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Tessa Virtue, Scott Moir pushed ice dance boundaries throughout exemplary career

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The announcement was hardly unexpected, so much so that it created little buzz even on figure skating news groups.

After all, no one thought Canadians Tessa Virtue and Scott Moir would be extending their extraordinary competitive career after taking another post-Olympic leave from the sport with yet another Olympic ice dance medal (this one a second gold) on their résumé.

And retirement is what they in fact confirmed last week.

Yet there was part of me that hoped they would come back again, especially with this season’s world championships not only in their own country but also in the same city, Montreal, as their training base before the PyeongChang Olympics.

Whether they won another world medal or not in Montreal – and a recommitted Virtue and Moir were very likely to be on the podium, if not atop it – the couple would have been awash in deserved acclaim from the home crowd, as they were in winning their first Olympic title in Vancouver in 2010 with a free dance that left me spellbound then and does the same in every re-viewing.

https://www.youtube.com/watch?v=3L46KQaKOhU

There will undoubtedly be some celebration of Virtue and Moir’s career as they perform on the Rock the Rink tour that begins Oct. 5 in British Columbia and meanders across Canada (with one stop in Cleveland) for nearly two months, playing mainly smaller arenas in smaller cities.

It would be more fitting if they could play the big stage, the 2020 world meet at the Bell Centre in Montreal. Maybe add them to the lineup for the gala? Skate Canada would say only they will have a role at this season’s worlds.

I had done interviews last year in PyeongChang to write an appreciation for Virtue and Moir after they won two more gold medals, team and individual, but that idea hit the digital dead letter file when the women’s singles event generated an avalanche of storylines.

Now, with the confirmation of their retirement, it’s time to use some of those interviews and the history-making achievements on their record to convey and appreciate their singular excellence.

*By the numbers: Virtue and Moir are one of two teams to win two Olympic ice dance golds, one of two to win three medals (gold-silver-gold; the other team, Marina Klimova and Sergei Ponomarenko of the Soviet Union, won bronze-silver-gold.) With two team event medals, silver and gold, Virtue and Moir have a record five Olympic figure skating medals.

In 2010, they were the youngest to win Olympic ice dance gold and the first Olympic dance champions from outside Europe. In 2018, he was the fourth-oldest man, she the third-oldest woman to win ice dance gold. They had competed against their final coaches, Marie-France Dubreuil and Patrice Lauzon, at Skate Canada in … 2006.

*British ice dance team Penny Coomes and Nicholas Buckland used their 2018 Olympic short dance as homage to their compatriots, Jayne Torvill and Christopher Dean, who dazzled the world with their innovative, thematic programs en route to the 1984 Olympic gold medal. Coomes and Buckland see Virtue and Moir’s skating as an extension of what Torvill and Dean had done.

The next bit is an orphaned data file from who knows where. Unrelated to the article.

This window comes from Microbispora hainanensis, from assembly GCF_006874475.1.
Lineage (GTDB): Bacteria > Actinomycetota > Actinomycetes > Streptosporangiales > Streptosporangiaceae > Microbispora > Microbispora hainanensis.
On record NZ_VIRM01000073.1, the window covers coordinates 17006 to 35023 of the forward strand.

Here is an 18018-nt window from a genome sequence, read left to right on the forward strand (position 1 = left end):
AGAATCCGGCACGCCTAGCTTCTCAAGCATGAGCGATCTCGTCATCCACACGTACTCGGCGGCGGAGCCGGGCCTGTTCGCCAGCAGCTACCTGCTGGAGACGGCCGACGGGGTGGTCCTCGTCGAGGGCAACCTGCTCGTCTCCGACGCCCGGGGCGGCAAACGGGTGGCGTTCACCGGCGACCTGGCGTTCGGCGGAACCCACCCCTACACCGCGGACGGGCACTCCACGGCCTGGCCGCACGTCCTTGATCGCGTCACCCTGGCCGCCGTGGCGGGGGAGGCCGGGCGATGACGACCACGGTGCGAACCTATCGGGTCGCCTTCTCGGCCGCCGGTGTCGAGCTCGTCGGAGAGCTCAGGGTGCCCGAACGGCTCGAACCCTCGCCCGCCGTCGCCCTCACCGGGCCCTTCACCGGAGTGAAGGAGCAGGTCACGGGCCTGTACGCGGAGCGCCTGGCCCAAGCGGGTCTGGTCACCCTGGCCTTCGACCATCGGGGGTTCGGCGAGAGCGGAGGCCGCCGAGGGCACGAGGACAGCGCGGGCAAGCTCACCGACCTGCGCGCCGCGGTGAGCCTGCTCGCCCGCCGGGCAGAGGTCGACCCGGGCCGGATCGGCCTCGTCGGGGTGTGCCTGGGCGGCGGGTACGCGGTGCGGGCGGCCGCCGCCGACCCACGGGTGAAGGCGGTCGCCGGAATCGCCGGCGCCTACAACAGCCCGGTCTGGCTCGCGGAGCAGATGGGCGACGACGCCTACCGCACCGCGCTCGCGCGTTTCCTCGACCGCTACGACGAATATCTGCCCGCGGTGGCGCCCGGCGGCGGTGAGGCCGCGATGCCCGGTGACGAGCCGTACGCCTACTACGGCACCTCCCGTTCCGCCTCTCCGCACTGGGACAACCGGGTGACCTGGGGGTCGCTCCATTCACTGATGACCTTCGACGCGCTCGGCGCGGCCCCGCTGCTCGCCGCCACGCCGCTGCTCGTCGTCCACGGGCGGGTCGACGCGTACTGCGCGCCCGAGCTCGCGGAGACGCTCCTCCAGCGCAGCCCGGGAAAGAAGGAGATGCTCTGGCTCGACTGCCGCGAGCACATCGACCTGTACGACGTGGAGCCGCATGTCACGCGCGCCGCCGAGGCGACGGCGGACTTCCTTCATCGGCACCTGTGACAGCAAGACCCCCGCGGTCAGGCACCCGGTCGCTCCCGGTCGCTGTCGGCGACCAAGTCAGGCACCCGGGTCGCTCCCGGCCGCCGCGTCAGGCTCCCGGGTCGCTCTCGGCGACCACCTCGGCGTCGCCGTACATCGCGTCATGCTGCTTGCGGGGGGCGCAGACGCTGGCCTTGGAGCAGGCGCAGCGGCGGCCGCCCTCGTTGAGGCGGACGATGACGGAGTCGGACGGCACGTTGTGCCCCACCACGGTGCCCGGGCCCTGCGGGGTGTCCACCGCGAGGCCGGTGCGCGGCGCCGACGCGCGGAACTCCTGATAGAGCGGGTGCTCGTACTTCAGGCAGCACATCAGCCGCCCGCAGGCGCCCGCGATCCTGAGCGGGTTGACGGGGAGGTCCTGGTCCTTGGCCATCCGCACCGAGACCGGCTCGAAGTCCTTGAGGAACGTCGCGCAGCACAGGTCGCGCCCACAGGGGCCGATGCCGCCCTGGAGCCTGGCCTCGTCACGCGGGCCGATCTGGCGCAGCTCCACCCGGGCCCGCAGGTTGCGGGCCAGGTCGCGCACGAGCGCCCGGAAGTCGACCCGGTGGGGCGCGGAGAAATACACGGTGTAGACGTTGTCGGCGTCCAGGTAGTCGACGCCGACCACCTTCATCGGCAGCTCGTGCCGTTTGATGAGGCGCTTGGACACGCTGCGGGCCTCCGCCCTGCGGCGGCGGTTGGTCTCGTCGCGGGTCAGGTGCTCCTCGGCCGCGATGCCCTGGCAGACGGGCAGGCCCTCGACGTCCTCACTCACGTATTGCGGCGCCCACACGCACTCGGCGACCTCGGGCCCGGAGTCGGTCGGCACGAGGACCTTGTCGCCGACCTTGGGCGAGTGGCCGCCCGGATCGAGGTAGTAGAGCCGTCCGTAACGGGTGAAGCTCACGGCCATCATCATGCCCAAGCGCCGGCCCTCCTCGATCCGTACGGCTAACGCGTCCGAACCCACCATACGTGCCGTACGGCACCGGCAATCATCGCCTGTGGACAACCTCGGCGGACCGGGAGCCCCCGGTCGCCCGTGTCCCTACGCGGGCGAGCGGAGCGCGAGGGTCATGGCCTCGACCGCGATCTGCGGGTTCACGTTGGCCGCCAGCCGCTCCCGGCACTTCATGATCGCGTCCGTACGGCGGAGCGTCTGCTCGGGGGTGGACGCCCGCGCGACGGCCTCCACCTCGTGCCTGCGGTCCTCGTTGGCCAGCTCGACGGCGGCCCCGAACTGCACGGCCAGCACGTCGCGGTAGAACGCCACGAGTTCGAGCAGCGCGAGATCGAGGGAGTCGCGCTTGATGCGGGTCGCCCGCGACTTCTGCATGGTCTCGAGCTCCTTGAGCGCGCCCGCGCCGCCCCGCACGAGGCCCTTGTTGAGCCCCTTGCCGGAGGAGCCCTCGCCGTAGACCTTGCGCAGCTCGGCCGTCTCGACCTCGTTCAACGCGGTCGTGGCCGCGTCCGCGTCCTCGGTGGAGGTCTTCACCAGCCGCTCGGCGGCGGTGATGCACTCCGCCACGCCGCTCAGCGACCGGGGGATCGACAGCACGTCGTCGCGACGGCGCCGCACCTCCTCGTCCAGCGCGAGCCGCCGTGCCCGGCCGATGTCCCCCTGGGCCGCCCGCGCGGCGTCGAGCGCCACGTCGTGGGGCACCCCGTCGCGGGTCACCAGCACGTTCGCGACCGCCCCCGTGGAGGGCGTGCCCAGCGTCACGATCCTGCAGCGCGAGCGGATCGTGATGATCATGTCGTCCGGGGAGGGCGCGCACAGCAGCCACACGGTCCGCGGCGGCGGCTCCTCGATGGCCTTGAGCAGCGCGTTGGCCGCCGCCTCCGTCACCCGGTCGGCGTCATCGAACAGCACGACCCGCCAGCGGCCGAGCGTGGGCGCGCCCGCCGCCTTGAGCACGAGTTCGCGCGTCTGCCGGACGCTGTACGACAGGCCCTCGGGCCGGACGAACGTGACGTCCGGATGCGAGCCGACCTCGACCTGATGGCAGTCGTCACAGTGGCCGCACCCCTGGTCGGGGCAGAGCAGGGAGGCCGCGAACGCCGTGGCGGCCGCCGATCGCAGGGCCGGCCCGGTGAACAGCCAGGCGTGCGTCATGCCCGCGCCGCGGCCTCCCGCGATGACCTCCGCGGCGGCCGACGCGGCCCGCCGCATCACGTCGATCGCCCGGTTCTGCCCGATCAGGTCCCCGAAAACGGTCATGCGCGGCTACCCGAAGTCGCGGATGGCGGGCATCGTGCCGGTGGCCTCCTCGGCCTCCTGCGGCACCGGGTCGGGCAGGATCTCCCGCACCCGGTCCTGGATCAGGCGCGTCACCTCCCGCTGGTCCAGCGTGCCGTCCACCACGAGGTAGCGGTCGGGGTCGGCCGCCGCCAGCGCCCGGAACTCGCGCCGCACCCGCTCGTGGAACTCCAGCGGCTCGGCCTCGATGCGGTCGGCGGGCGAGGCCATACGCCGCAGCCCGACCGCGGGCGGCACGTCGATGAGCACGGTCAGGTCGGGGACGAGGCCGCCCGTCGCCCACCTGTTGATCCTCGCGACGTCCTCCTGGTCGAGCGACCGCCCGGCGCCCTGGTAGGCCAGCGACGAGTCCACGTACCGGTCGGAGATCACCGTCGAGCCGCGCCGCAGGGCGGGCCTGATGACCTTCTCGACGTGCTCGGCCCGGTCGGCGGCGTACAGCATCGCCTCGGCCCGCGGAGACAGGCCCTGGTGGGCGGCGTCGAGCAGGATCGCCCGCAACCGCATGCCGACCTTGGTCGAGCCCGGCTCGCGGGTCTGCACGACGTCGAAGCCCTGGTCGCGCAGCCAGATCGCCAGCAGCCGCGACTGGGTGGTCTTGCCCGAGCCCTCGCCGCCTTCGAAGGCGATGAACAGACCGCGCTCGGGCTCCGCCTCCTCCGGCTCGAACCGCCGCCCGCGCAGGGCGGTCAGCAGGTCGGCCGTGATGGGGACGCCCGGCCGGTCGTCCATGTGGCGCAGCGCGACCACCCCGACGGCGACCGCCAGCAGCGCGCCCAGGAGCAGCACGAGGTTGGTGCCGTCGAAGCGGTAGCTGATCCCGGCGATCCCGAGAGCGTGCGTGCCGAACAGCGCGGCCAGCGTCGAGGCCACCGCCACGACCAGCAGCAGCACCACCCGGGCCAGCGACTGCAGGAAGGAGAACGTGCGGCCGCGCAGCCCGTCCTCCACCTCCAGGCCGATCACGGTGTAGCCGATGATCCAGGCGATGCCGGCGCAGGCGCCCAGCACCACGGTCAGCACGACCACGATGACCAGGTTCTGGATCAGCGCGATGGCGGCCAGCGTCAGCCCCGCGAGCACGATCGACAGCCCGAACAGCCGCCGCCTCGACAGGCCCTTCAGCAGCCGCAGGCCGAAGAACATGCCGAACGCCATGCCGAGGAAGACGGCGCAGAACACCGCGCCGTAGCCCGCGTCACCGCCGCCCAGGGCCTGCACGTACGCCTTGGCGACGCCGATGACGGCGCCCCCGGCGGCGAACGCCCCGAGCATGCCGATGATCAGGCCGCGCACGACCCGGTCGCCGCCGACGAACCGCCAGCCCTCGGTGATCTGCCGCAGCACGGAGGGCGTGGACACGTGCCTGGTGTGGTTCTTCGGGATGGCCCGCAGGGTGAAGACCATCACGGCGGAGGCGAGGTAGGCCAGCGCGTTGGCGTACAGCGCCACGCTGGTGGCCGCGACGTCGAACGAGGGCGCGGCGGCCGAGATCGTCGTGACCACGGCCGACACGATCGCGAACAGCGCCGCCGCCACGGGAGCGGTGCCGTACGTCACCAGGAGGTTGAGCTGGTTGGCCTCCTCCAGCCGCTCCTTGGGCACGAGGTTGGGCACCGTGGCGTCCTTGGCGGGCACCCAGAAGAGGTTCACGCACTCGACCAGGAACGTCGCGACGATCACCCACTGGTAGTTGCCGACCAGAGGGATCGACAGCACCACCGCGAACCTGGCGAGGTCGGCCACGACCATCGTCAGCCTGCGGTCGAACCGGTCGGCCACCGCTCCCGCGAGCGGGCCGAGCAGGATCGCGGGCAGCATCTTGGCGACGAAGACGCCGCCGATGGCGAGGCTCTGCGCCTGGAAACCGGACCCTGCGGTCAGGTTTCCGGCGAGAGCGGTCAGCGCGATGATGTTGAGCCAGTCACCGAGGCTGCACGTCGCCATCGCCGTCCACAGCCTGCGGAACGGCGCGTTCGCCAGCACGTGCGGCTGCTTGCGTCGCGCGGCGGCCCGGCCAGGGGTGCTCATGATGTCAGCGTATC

“Torvill and Dean reinvigorated ice dance and took it to a place nobody had ever seen,” Coomes said. “Tessa and Scott have picked up that ball and carried it a little further.”

In the mid-1980s, there were few written rules governing ice dance, so Torvill and Dean revised the unwritten rules about programs that had left the discipline in predictable stasis.

By the time Virtue and Moir began senior international competition in fall 2006, the International Skating Union had implemented a scoring and judging system that codified everything, including ice dance.

Then a big piece of the new rules changed after 2010, with the compulsory dances eliminated. Virtue and Moir simply adapted.

“When the new judging system was introduced, you saw a lot of couples do the same things on the ice,” Coomes said. “Tessa and Scott took the rules and expanded them. Rather than stick in the box, they reached outside the box and grabbed new and innovative ideas.”

Some were in lifts created by Igor Shpilband, one of the coaches who helped them win the 2010 Olympic gold. Others came from their ability to use their surpassing skating skills to create corporeal unison that allowed two bodies to assume the moving shape of one. They were artists and technicians.

Their relationship in performance was so close and complete, especially in romantic programs, that many assumed, incorrectly, they were a couple off the ice as well.

As my colleague Lynn Rutherford wrote during her valedictory to Virtue and Moir: “Skating to the tender music from ‘The Umbrellas of Cherbourg’ or Gustav Mahler’s haunting ‘Adagietto,’ Virtue and Moir could break your heart as easily as they could spin off perfect twizzles.”

The Mahler-based free dance at the 2010 Olympics, to a piece of his Fifth Symphony, is Virtue and Moir’s transcendent masterpiece. As I wrote that night in the Chicago Tribune, they had an “exquisite interpretation … subtly underscoring the emotional power of the music and still managing eye-catching lifts and pirouettes and a striking final position worthy of ballet.”

As a whole, it was a magnificent exercise in understatement, the brilliance of simplicity, down to the costumes – she in a gossamer, white dress with some sequins from waist to shoulders, he in a white tuxedo shirt and black pants. Even in their most powerful moments of that program, what you remember is not the difficulty of the moves but the positions of their arms and bodies, of two people expressing themselves as one.

Then there was the Latin-themed short dance in 2018, an apparently incompatible mash up of “Sympathy for the Devil,” “Hotel California,” and “Oye Como Va.” Virtue and Moir made it a stunningly seamless integration of the very different music by the Rolling Stones, the Eagles and Santana, performing with so much emotional and physical energy, such sassy body heat and such finesse that their scores would allow them to take gold despite losing the free dance.